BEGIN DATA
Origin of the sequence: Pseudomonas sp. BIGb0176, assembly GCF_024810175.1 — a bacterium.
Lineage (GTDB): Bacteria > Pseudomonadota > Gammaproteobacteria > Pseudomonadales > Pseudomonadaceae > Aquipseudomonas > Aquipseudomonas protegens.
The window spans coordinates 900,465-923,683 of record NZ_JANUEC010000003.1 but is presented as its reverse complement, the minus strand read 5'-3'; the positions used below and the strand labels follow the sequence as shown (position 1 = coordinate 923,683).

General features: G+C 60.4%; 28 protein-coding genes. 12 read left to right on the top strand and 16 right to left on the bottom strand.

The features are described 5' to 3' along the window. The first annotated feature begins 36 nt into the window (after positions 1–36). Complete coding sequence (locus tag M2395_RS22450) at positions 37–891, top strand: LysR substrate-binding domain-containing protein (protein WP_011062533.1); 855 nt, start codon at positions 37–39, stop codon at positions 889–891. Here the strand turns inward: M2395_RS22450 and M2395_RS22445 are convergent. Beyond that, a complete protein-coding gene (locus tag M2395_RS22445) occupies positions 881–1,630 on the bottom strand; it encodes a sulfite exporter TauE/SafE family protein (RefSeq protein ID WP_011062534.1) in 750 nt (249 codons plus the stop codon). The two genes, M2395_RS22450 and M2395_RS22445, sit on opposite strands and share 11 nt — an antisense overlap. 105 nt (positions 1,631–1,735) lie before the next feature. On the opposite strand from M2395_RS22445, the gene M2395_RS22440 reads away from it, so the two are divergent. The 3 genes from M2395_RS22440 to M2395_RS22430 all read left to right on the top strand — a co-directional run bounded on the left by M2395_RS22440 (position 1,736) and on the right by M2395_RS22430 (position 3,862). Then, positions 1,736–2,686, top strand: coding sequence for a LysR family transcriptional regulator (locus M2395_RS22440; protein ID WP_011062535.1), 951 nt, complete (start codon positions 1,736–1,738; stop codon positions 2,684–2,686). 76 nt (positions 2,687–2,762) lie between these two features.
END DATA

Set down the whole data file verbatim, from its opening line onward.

Origin of the sequence: Pseudomonas sp. BIGb0176, assembly GCF_024810175.1 — a bacterium.
Lineage (GTDB): Bacteria > Pseudomonadota > Gammaproteobacteria > Pseudomonadales > Pseudomonadaceae > Aquipseudomonas > Aquipseudomonas protegens.
The window spans coordinates 900,465-923,683 of record NZ_JANUEC010000003.1 but is presented as its reverse complement, the minus strand read 5'-3'; the positions used below and the strand labels follow the sequence as shown (position 1 = coordinate 923,683).

General features: G+C 60.4%; 28 protein-coding genes. 12 read left to right on the top strand and 16 right to left on the bottom strand.

The features are described 5' to 3' along the window. The first annotated feature begins 36 nt into the window (after positions 1–36). Complete coding sequence (locus tag M2395_RS22450) at positions 37–891, top strand: LysR substrate-binding domain-containing protein (protein WP_011062533.1); 855 nt, start codon at positions 37–39, stop codon at positions 889–891. Here the strand turns inward: M2395_RS22450 and M2395_RS22445 are convergent. Beyond that, a complete protein-coding gene (locus tag M2395_RS22445) occupies positions 881–1,630 on the bottom strand; it encodes a sulfite exporter TauE/SafE family protein (RefSeq protein ID WP_011062534.1) in 750 nt (249 codons plus the stop codon). The two genes, M2395_RS22450 and M2395_RS22445, sit on opposite strands and share 11 nt — an antisense overlap. 105 nt (positions 1,631–1,735) lie before the next feature. On the opposite strand from M2395_RS22445, the gene M2395_RS22440 reads away from it, so the two are divergent. The 3 genes from M2395_RS22440 to M2395_RS22430 all read left to right on the top strand — a co-directional run bounded on the left by M2395_RS22440 (position 1,736) and on the right by M2395_RS22430 (position 3,862). Then, positions 1,736–2,686, top strand: coding sequence for a LysR family transcriptional regulator (locus M2395_RS22440; protein ID WP_011062535.1), 951 nt, complete (start codon positions 1,736–1,738; stop codon positions 2,684–2,686). 76 nt (positions 2,687–2,762) lie between these two features.